The city of South Euclid has sold 1.4 acres of its vacant Cedar Center North property to Gordon Food Service for $2 million – plus $300,000 in site improvements.
The deal closed Feb. 14, according to a Plain Dealer report. The property will be used for a GFS Marketplace store, which sells food and kitchen supplies.
The purchase must come as a great relief to South Euclid, which is in a deep financial hole after spending nearly $17 million to buy and clear the land for development by a private developer.
Among those who do not necessarily have reason to be relieved are members of the Cleveland Heights-University Heights City School District, and anyone who is interested in seeing an increasing sense of regionalism among the Heights-area communities.
Four years ago, before South Euclid bought the 12-acre Cedar Center parcel and then the ecoomy went south, the dreary-but-occupied retail plaza’s property taxes contributed roughly $320,000 a year to operation of the CH-UH school district.
Soon after South Euclid razed the plaza, it asked the Cuyahoga County Board of Revision to reduce the property tax assessment to $3 million – a mere 18% of the purchase price. The now-tarnished Board of Revision granted the request, and property tax revenue to the CH-UH schools immediately dropped to $125,000 a year.
Some reduction in assessed value would seem to be reasonable, but why would anyone tear down buildings if they really represented 82% of the property’s $17 million price tag? In a tear-down situation, the value is in the land – not the structures.
Apparently, even the gracious ruling by the Board of Revision was too much. South Euclid subsequently transferred the parcel into a municipal land bank – a vehicle authorized under state law to help bring vacant, foreclosed and abandoned properties back into productive use.
The issue is twofold: First, while the property has undeniably been vacant and unproductive, it was neither until South Euclid made it so.
Second, this action took the property off the tax duplicate, meaning South Euclid stopped paying taxes on it altogether. According to information provided by the school district on request, the city hadn’t made a property tax payment on the parcel since early 2008.
Recently, I’m told, the new county auditor placed the land back on the tax duplicate; someone seems to believe South Euclid was acting outside of regulatory boundaries by land-banking the property.
Now South Euclid has to begin paying taxes again, which will be delivered to the CH-UH schools. But what about the $320,000 that should have been paid between mid-2008 and the end of 2010?
While all of this was going on, South Euclid also asked the school district for tax-increment financing (TIF) for 100% of the property’s incremental value over the next 30 years. So even when Gordon Food Service and others begin putting the land back into productive use, no additional revenue would accrue to the schools to replace the revenue stream that South Euclid dismantled. Not, at least, until 2041 or so.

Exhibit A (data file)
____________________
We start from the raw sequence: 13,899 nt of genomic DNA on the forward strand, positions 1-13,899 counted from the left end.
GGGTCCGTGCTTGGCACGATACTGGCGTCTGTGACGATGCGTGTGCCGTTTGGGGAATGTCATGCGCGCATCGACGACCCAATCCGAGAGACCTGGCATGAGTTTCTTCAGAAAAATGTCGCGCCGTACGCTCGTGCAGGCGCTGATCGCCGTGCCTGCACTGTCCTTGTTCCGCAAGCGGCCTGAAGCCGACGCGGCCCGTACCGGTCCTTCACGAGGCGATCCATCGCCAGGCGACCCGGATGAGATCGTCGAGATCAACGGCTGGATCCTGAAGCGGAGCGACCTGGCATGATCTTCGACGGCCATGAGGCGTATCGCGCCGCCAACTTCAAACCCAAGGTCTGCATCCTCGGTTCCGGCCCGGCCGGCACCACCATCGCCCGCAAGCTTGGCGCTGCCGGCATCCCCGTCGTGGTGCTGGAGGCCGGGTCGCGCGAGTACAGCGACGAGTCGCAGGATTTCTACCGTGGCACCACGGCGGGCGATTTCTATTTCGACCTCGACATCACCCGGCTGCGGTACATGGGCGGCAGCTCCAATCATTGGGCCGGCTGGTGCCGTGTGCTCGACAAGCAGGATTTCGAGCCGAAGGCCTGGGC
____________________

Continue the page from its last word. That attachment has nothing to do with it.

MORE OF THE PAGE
The TIF request is the maximum allowed under TIF rules, and CH-UH is unlikely to agree to it.
Midterm review: South Euclid paid $17 million for 12 acres; claimed the property was worth only $3 million; avoided paying property taxes on the $3 million; and then sold one-twelfth of the parcel for $2 million.
Simple math ($2 million x 12) would seem to put the parcel’s value at $24 million. It can’t really be worth that much, but it clarifies why the $3 million assessment is too low.
The school district believes the parcel is worth at least $6 million and has asked the county auditor to rule on it. Meanwhile, as it awaits that decision, the CH-UH school district educates more than 220 children who live both within the boundaries of South Euclid and the CH-UH district. Homes in that part of town, of course, continue to pay property taxes for the schools.
At the end of January, South Euclid repeated its request to CH-UH for tax-increment financing on the property. Inevitably, South Euclid will get its way – again. Under the law, any city may authorize a 15-year 50% TIF without any approval or involvement from the affected school district. If the CH-UH denies the larger request, that’s probably what South Euclid will do. The real question is whether CH-UH can find a way to get the $320,000 that should have been paid since 2008.
Looking beyond that, South Euclid also is fast-tracking development of the old Oakwood Club golf course – a development that is likely to take business and tenants away from University Square and Severance, cutting into the tax revenue they provide to the CH-UH schools.
It’s true that the Oakwood development falls inside the CH-UH school district too, and therefore would contribute property taxes to the school district – far more, one would expect, than the golf course ever generated. The Oakwood developer has said he isn’t asking for any tax breaks, which is upstanding of him and welcome news for the community.
But if South Euclid grants TIF to the Cedar Center development, the Oakwood developer would merely need to ask for the same consideration and South Euclid would have little legal standing to refuse.
I believe South Euclid’s elected officials have gotten themselves in so deep on a bad real estate deal at the wrong time that they don’t care about any widespread damage that results from their effort to dig out. And they certainly don’t seem concerned about the school system that educates a small group of their own constituents.
However, if they were deliberately trying to do everything possible to screw their neighbors, you could make the case that they’re doing a flawless job.